The Sword of Roele

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The Sword of Roele
The Sword of Roele (D&D module).jpeg
Genre Role-playing games
Publisher TSR
Publication date

The Sword of Roele is an adventure module for the 2nd edition of the Advanced Dungeons & Dragons fantasy role-playing game, published in 1996.

Plot summary[edit]

The Three Brother Mages, enemies of the creature known as the Chimera, claim to know the whereabouts of the famed Sword of Roele, and intend to obtain it. Secretly they are after something else, but they send the player characters on a quest to the location of the sword to find and unearth what they are really looking for. The Chimera also wants the adventurers to search for the sword, so she can discover what the Brothers are really trying to find. The sword was supposed to have been deep and secure within the hoard of another creature, the Gorgon, but was placed where the Brothers sent the adventurers by a mischievous third party. The adventurers arrive in this location, a tomb for paladins of the ancient Order of the Sun; the architect hired by the priests of the Order was actually a disguised necromancer who intended to use the tomb when he returned from the dead as a lich.[1]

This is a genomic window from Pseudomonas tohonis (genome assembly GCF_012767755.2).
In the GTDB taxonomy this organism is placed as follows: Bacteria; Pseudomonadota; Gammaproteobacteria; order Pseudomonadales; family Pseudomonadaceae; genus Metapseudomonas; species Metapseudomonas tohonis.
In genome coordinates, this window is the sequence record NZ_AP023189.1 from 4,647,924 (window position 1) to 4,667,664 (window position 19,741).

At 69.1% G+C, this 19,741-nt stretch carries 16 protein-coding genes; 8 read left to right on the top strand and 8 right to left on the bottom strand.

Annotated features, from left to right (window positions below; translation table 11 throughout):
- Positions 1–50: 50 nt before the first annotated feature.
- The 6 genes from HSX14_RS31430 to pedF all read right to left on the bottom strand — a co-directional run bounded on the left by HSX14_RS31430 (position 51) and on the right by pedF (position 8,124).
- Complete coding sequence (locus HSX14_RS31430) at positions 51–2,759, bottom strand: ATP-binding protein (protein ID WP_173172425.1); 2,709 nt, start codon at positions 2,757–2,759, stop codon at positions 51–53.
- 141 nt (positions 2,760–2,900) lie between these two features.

Publication history[edit]

The Sword of Roele was written by Wolfgang Baur, and published by TSR in 1996. Doug Stewart was the editor. Cover art was by Albert Slark, with interior art by Nick Choles.


Cliff Ramshaw reviewed The Sword of Roele for Arcane magazine, rating it a 4 out of 10 overall.[1] He commented, "It’s a convoluted one, this."[1] He noted that the designers added the plot twist of the necromancer to improve what would otherwise be a "pretty dull experience" of grave robbing a lawful-good tomb, but was also critical of this plot point: "Casting detect evil on the builder of the resting place for all their souls must have seemed like such a chore for the commissioning priests."[1] Ramshaw concluded the review by stating, "It's not only convoluted, it's confusing and doesn't really hang together. Bit of a disappointment."[1]


  1. ^ a b c d e Ramshaw, Cliff (May 1996). "Games Reviews". Arcane. Future Publishing (6): 69–70.